What does "Arrival" have to do with learning NLP?
Plus, OpenAI's new product, and Poker-driven decision-making
|Robert Osazuwa Ness||Jun 18, 2020||1|
This week the Altdeep Causal Modeling in Machine Learning Workshop opens enrollment for its Summer cohort. Enrollment closes in 4 days.
Ear to the Ground
To learn NLP, start with P, but don’t forget the NL
There is a new natural language processing (NLP) specialization at Coursera. The curriculum looks like a comprehensive and strong introduction. I’m excited.
Courses such as this teach more about the P, and less about the NL.
I am a fan of the Sapir–Whorf hypothesis, which is the core idea behind the film Arrival.
The idea is that language shapes the fundamental brain cognition of those who speak it. One of the consequences is that you can’t get a deep understanding of a problem unless you have abstractions that you can use to describe and parse the problem.
Linguistic semantics provides those abstractions for the NL. To solve the hard problems of NLP, one needs to have a vernacular for describing the semantic meanings implicitly captured by those cutting-edge models, and ideally make models that make that meaning more explicit. So I think it is wise to take the above course, then follow up with (such as this one). Otherwise, you risk making more algorithmic versions of Clever Hans — Clever Hans was a horse that had allegedly learned arithmetic but had really just learned cues given by its owner. I argue that without a linguistic vernacular, you are more make the Clever Hans mistake articulated in this The Gradient article.
Special Issue: NLP Ascendent — The Batch
OpenAI releases first product
OpenAI unveiled an API product that exposes endpoints for some of its language models, including the controversial GPT-3. The product is currently focused on text-generation, but we can expect it to expand to other applications.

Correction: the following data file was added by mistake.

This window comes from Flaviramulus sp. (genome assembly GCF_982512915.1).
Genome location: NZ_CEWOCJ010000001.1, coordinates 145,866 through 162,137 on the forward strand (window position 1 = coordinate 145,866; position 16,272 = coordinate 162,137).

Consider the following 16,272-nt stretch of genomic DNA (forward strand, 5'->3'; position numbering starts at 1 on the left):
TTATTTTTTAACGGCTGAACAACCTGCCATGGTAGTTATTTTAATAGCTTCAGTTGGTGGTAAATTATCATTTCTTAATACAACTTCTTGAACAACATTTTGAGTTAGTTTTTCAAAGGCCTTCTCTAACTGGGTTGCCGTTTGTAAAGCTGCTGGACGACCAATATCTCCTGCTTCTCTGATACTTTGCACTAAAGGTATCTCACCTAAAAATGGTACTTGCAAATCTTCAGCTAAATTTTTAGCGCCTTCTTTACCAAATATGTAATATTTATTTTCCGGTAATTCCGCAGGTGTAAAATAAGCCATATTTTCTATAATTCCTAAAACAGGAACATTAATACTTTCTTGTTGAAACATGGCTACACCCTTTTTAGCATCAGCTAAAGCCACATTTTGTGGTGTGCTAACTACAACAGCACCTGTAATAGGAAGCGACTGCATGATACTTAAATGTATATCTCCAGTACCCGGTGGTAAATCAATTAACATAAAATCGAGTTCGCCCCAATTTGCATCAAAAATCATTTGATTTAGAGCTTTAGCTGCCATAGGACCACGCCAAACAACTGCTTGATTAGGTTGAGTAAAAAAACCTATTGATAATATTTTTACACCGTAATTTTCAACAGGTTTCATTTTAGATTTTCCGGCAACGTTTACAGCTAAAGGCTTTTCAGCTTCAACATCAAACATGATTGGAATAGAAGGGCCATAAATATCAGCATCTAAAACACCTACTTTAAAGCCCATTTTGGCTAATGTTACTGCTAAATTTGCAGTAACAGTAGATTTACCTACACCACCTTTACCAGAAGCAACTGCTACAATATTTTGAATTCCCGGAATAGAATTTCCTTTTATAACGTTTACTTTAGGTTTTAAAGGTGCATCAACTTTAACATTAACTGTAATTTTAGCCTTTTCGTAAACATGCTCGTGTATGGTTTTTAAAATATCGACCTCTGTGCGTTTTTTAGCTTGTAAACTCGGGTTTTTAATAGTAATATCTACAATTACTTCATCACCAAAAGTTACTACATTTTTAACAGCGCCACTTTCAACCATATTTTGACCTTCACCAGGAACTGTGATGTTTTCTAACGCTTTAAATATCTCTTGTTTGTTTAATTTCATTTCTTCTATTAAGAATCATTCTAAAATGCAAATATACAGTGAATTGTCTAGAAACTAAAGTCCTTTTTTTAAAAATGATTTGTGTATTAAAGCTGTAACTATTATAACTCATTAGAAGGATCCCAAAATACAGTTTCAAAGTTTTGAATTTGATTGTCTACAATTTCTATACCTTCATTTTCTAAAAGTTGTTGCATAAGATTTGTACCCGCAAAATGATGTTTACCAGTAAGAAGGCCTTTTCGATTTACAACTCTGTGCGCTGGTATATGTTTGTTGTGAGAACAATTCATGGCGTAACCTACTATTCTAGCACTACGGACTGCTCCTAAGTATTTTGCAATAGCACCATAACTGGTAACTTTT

I’ve played around with it, looking for ways to incorporate it into the AI-powered chatbot I work on. The verdict is still out — the trick is finding a task that is useful to solve while not so complex or open-ended that the text generation would behave in unpredictable ways.
Even if I identified tasks to I could solve with this API, we'd still be far from deciding whether or not it made business sense to incorporate this into our product. But I think AI teams like mine are much more likely to make use of such a product. The NLP problems we want to solve (and the business value in solving them) are much different than that of OpenAI, tech like this might help us focus more on the problems that matter.
I might be alone in my suggestion that AI-teams working on a problem within a specific domain and set of customers might be the primary users of this API. The posts about this release suggest that general engineering teams can use this an AI-microservice they can connect to their app. Maybe, but I have my doubts. Best practices do not exist to incorporating stochastic artifacts from a third party services into an app.
OpenAI API — OpenAI Blog
Decision Science for Fun and Profit
I’m looking forward to the release of The Biggest Bluff by Maria Konnikova, who writes and lectures on how learning to play poker lead to better decision-making.
The core of AI and data science is decision-making under uncertainty. So I pay attention to structured finite games like Poker, and how humans like Maria Konnikova and Annie Duke, as well as AI like Liberatus, try to solve them.
I think people who work on sequential decision algorithms, such as bandits or reinforcement learning, need to read books like these. The language is the same. Take, for example, this excerpt from her book:
Most real-world environments are ... "wicked": there's a mismatch between action and feedback because of external noise. Activities with elements of surprise, uncertainty, the unknown: suddenly, you're not sure whether what you've learned is accurate or not, accurately executed or not.
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